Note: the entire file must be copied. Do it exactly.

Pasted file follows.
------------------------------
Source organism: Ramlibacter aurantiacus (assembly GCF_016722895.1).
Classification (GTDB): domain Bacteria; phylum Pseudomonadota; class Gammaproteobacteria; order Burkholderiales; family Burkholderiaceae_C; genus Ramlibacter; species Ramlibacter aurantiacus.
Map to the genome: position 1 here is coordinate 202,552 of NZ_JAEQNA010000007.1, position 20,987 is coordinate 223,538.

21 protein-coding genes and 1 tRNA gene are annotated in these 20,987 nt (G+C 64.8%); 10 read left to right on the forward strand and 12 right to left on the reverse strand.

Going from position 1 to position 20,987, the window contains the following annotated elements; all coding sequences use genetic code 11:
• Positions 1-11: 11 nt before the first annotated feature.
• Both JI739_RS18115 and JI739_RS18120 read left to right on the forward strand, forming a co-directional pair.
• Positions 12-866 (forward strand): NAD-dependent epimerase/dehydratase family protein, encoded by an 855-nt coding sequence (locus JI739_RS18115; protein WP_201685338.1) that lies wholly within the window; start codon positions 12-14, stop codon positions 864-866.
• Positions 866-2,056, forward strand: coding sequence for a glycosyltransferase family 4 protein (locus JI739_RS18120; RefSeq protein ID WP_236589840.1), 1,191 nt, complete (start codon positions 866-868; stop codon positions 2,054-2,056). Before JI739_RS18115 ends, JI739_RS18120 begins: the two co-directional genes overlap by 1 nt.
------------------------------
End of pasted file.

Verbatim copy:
Source organism: Ramlibacter aurantiacus (assembly GCF_016722895.1).
Classification (GTDB): domain Bacteria; phylum Pseudomonadota; class Gammaproteobacteria; order Burkholderiales; family Burkholderiaceae_C; genus Ramlibacter; species Ramlibacter aurantiacus.
Map to the genome: position 1 here is coordinate 202,552 of NZ_JAEQNA010000007.1, position 20,987 is coordinate 223,538.

21 protein-coding genes and 1 tRNA gene are annotated in these 20,987 nt (G+C 64.8%); 10 read left to right on the forward strand and 12 right to left on the reverse strand.

Going from position 1 to position 20,987, the window contains the following annotated elements; all coding sequences use genetic code 11:
• Positions 1-11: 11 nt before the first annotated feature.
• Both JI739_RS18115 and JI739_RS18120 read left to right on the forward strand, forming a co-directional pair.
• Positions 12-866 (forward strand): NAD-dependent epimerase/dehydratase family protein, encoded by an 855-nt coding sequence (locus JI739_RS18115; protein WP_201685338.1) that lies wholly within the window; start codon positions 12-14, stop codon positions 864-866.
• Positions 866-2,056, forward strand: coding sequence for a glycosyltransferase family 4 protein (locus JI739_RS18120; RefSeq protein ID WP_236589840.1), 1,191 nt, complete (start codon positions 866-868; stop codon positions 2,054-2,056). Before JI739_RS18115 ends, JI739_RS18120 begins: the two co-directional genes overlap by 1 nt.